‘They’re just kids’ and 11 other reasons for not giving Young People responsibilities in Churches

When religious communities do not invest in their youth, unsurprisingly their youth are less likely to invest in their religious faith (Christian Smith, 2005)

That investment, is not just financial, though it helps. There was no paid youthworker in my church growing up, but If you read my story about how I grew up and stayed in the church (it is here: http://wp.me/p2Az40-Ph ) you will have noticed that from the age of 12 I was given responsibilities in the church community, these included teaching young children in the Sunday school, helping with the music on the overhead projector slides, the PA and sound recording onto ‘tape’ – I was given responsibilities.

One of the recommendations from ‘Soul Searching, by Christian Smith (2005) is that he suggests that attention needs to be given to help young people away from a strong inclination to an individualism of their faith, one way I suggest might be is to give them responsibilities within a faith community/church in order that they play a collective part in the practice of the community. However, as Nick Shepherd writes in Faith Generation (2016), young people can be perceived primarily as learners in churches, as opposed to participants, deciders or creators. Now, it might be that these two publications have described a world alien to you in your church, significantly alien if there are no young people, or one where young people are key contributors and participants, and that would be great. But I wonder whether what the key reasons are why young people arent given responsibilities in churches. When, as a comparison, in schools, another learning community, they have many opportunities in committees and group work to have responsibilities.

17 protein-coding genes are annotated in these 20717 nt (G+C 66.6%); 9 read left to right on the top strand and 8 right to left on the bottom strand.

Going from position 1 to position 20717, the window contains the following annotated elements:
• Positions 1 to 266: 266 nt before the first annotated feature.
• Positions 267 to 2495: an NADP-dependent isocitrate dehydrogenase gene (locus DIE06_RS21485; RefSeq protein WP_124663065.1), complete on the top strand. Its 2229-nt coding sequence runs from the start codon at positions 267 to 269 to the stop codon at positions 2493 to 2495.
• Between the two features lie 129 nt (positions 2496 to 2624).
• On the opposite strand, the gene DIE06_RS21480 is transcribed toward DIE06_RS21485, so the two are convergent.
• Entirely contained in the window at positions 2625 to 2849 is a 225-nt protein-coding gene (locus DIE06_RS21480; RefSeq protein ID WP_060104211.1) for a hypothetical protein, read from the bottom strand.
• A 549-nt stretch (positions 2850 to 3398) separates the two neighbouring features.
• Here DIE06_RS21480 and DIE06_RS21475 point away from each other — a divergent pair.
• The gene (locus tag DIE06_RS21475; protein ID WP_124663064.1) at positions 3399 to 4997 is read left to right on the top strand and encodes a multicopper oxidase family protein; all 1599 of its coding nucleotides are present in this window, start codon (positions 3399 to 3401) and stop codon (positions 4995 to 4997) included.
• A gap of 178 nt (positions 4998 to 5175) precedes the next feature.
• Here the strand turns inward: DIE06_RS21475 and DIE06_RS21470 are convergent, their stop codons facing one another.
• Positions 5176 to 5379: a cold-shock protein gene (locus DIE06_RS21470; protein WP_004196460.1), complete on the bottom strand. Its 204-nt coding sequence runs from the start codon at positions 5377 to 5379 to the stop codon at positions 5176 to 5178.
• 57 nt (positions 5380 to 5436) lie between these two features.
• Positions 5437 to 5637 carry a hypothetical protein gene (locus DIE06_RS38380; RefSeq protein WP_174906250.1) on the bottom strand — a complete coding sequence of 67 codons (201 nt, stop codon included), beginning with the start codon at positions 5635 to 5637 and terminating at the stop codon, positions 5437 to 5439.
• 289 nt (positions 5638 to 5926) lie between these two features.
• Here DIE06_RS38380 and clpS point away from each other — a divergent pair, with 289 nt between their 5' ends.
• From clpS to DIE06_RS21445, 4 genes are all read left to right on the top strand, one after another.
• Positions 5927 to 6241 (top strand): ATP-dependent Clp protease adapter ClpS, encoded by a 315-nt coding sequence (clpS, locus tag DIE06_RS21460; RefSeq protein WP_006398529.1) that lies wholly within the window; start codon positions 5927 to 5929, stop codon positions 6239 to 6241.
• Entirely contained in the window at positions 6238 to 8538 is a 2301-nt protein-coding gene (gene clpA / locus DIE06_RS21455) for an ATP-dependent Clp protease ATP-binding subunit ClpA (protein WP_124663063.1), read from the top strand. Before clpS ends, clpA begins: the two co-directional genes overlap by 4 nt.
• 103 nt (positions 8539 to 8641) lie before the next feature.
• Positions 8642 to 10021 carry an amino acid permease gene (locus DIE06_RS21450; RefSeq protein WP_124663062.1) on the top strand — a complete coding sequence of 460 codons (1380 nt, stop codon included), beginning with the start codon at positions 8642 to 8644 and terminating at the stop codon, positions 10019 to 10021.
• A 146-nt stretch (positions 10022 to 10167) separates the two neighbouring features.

So, what might be the reasons for not giving young people responsibility in churches?

  1. There arent many jobs to do, and the best people are already doing themThis may be the case, and thinking about it, the technology might have changed, from OHP and Tape to digital, but its fairly difficult to make a case that a young person cant master the current technology. Other jobs, well im sure there’s gaps on coffee rotas, sunday school teaching, collection, welcome team, interviewing the new youthworker, a forum for young people in the church to suggest ideas. Young people might just need to be asked, or alternatively have conversations with adults to discover their gifts and how they might contribute. Having spoken to a few young people recently, they were enjoying having management responsibility in a task at school – how might they ‘manage’ a situation/task in a church at 15?
  2. We’re scared the young person might fall flat on their faces and fail – Im all for not giving young people the kind of responsibility where their ‘failure’ is public, so public speaking for example.Image result for failure success Whatever the task is then manage, guide, show, let them shadow, follow, copy and learn, and so that they arent exposed or alienated to fail, by giving them opportunities to fail and help them through this will actually develop resilience and character, far more than them being fearful and avoiding the task or the adults being fearful of the consequence…. the alternative to this is;
  3. We dont want them to be successful either , then they might get prideful – , like above this is a projected fear that hinders creativity in the young person, if a young person is good at something, then treat it as a gift they have been given, and help them to develop it further, for the glory of God, and also recognise their ability or character in a positive way. If the church is afraid of a person being successful because of a gifting honed in the church then this needs to be reflected on. Image result for success clipartA young person may need that opportunity to show responsibility in your faith community and gain personal confidence through it, its not the ‘end game’ but it might really help them. If there are signs of pride, over confidence then fine, have a conversation and continue to ‘supervise’ guide and coach, but that shouldnt stop it. For both 2 and 3 – a culture of ‘preventing participation’ needs to be challenged.